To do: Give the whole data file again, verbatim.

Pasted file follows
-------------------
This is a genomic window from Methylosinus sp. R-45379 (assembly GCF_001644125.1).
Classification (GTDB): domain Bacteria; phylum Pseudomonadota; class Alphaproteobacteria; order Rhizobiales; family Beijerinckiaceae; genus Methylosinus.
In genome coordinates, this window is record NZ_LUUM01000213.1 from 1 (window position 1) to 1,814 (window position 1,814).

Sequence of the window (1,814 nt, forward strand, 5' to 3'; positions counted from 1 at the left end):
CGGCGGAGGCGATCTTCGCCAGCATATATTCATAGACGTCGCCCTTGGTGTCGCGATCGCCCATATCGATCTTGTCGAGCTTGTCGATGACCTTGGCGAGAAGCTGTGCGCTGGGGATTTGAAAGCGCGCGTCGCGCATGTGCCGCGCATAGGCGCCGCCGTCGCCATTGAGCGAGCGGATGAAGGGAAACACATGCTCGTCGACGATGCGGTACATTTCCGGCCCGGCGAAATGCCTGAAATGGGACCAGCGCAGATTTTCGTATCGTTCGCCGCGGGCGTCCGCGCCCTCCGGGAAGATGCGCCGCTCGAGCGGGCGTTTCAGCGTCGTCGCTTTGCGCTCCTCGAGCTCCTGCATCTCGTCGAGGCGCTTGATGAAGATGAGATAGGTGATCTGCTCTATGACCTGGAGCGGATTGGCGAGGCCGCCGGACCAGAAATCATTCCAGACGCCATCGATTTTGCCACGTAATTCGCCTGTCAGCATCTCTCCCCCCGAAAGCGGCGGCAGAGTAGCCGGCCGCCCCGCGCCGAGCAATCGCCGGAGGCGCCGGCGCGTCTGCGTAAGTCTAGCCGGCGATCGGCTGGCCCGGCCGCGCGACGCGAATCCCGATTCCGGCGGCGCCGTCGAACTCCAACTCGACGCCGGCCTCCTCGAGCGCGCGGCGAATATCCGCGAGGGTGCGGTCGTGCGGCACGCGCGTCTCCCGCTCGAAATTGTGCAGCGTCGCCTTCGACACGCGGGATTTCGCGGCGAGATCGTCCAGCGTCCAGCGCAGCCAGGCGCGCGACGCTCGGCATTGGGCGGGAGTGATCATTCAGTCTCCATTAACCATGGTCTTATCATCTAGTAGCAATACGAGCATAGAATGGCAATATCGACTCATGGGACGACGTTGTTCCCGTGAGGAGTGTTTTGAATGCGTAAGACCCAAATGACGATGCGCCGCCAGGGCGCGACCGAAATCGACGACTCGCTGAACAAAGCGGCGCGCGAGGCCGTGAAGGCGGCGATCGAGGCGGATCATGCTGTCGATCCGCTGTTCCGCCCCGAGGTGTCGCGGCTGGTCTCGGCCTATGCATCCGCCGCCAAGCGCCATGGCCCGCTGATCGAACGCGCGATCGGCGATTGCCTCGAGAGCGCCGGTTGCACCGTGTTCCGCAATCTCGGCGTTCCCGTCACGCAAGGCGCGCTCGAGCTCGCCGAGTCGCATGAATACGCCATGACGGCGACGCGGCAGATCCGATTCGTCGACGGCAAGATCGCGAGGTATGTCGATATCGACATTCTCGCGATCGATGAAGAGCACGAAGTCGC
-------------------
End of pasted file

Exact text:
This is a genomic window from Methylosinus sp. R-45379 (assembly GCF_001644125.1).
Classification (GTDB): domain Bacteria; phylum Pseudomonadota; class Alphaproteobacteria; order Rhizobiales; family Beijerinckiaceae; genus Methylosinus.
In genome coordinates, this window is record NZ_LUUM01000213.1 from 1 (window position 1) to 1,814 (window position 1,814).

Sequence of the window (1,814 nt, forward strand, 5' to 3'; positions counted from 1 at the left end):
CGGCGGAGGCGATCTTCGCCAGCATATATTCATAGACGTCGCCCTTGGTGTCGCGATCGCCCATATCGATCTTGTCGAGCTTGTCGATGACCTTGGCGAGAAGCTGTGCGCTGGGGATTTGAAAGCGCGCGTCGCGCATGTGCCGCGCATAGGCGCCGCCGTCGCCATTGAGCGAGCGGATGAAGGGAAACACATGCTCGTCGACGATGCGGTACATTTCCGGCCCGGCGAAATGCCTGAAATGGGACCAGCGCAGATTTTCGTATCGTTCGCCGCGGGCGTCCGCGCCCTCCGGGAAGATGCGCCGCTCGAGCGGGCGTTTCAGCGTCGTCGCTTTGCGCTCCTCGAGCTCCTGCATCTCGTCGAGGCGCTTGATGAAGATGAGATAGGTGATCTGCTCTATGACCTGGAGCGGATTGGCGAGGCCGCCGGACCAGAAATCATTCCAGACGCCATCGATTTTGCCACGTAATTCGCCTGTCAGCATCTCTCCCCCCGAAAGCGGCGGCAGAGTAGCCGGCCGCCCCGCGCCGAGCAATCGCCGGAGGCGCCGGCGCGTCTGCGTAAGTCTAGCCGGCGATCGGCTGGCCCGGCCGCGCGACGCGAATCCCGATTCCGGCGGCGCCGTCGAACTCCAACTCGACGCCGGCCTCCTCGAGCGCGCGGCGAATATCCGCGAGGGTGCGGTCGTGCGGCACGCGCGTCTCCCGCTCGAAATTGTGCAGCGTCGCCTTCGACACGCGGGATTTCGCGGCGAGATCGTCCAGCGTCCAGCGCAGCCAGGCGCGCGACGCTCGGCATTGGGCGGGAGTGATCATTCAGTCTCCATTAACCATGGTCTTATCATCTAGTAGCAATACGAGCATAGAATGGCAATATCGACTCATGGGACGACGTTGTTCCCGTGAGGAGTGTTTTGAATGCGTAAGACCCAAATGACGATGCGCCGCCAGGGCGCGACCGAAATCGACGACTCGCTGAACAAAGCGGCGCGCGAGGCCGTGAAGGCGGCGATCGAGGCGGATCATGCTGTCGATCCGCTGTTCCGCCCCGAGGTGTCGCGGCTGGTCTCGGCCTATGCATCCGCCGCCAAGCGCCATGGCCCGCTGATCGAACGCGCGATCGGCGATTGCCTCGAGAGCGCCGGTTGCACCGTGTTCCGCAATCTCGGCGTTCCCGTCACGCAAGGCGCGCTCGAGCTCGCCGAGTCGCATGAATACGCCATGACGGCGACGCGGCAGATCCGATTCGTCGACGGCAAGATCGCGAGGTATGTCGATATCGACATTCTCGCGATCGATGAAGAGCACGAAGTCGC